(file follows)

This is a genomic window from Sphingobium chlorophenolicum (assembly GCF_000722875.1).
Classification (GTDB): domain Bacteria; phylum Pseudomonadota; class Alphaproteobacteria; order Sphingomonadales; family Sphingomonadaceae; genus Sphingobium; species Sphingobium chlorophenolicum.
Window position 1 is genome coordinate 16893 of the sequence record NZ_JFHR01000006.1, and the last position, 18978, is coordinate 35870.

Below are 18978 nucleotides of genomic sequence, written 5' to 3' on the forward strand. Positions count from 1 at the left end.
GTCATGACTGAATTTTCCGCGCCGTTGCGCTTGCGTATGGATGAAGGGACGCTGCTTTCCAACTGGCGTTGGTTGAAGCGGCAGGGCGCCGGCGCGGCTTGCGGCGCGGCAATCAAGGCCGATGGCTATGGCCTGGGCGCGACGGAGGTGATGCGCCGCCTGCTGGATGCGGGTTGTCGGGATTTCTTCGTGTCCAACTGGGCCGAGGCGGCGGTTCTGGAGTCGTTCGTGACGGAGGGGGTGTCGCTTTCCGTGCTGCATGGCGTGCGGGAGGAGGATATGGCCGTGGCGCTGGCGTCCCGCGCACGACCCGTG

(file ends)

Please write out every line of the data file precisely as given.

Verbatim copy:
This is a genomic window from Sphingobium chlorophenolicum (assembly GCF_000722875.1).
Classification (GTDB): domain Bacteria; phylum Pseudomonadota; class Alphaproteobacteria; order Sphingomonadales; family Sphingomonadaceae; genus Sphingobium; species Sphingobium chlorophenolicum.
Window position 1 is genome coordinate 16893 of the sequence record NZ_JFHR01000006.1, and the last position, 18978, is coordinate 35870.

Below are 18978 nucleotides of genomic sequence, written 5' to 3' on the forward strand. Positions count from 1 at the left end.
GTCATGACTGAATTTTCCGCGCCGTTGCGCTTGCGTATGGATGAAGGGACGCTGCTTTCCAACTGGCGTTGGTTGAAGCGGCAGGGCGCCGGCGCGGCTTGCGGCGCGGCAATCAAGGCCGATGGCTATGGCCTGGGCGCGACGGAGGTGATGCGCCGCCTGCTGGATGCGGGTTGTCGGGATTTCTTCGTGTCCAACTGGGCCGAGGCGGCGGTTCTGGAGTCGTTCGTGACGGAGGGGGTGTCGCTTTCCGTGCTGCATGGCGTGCGGGAGGAGGATATGGCCGTGGCGCTGGCGTCCCGCGCACGACCCGTG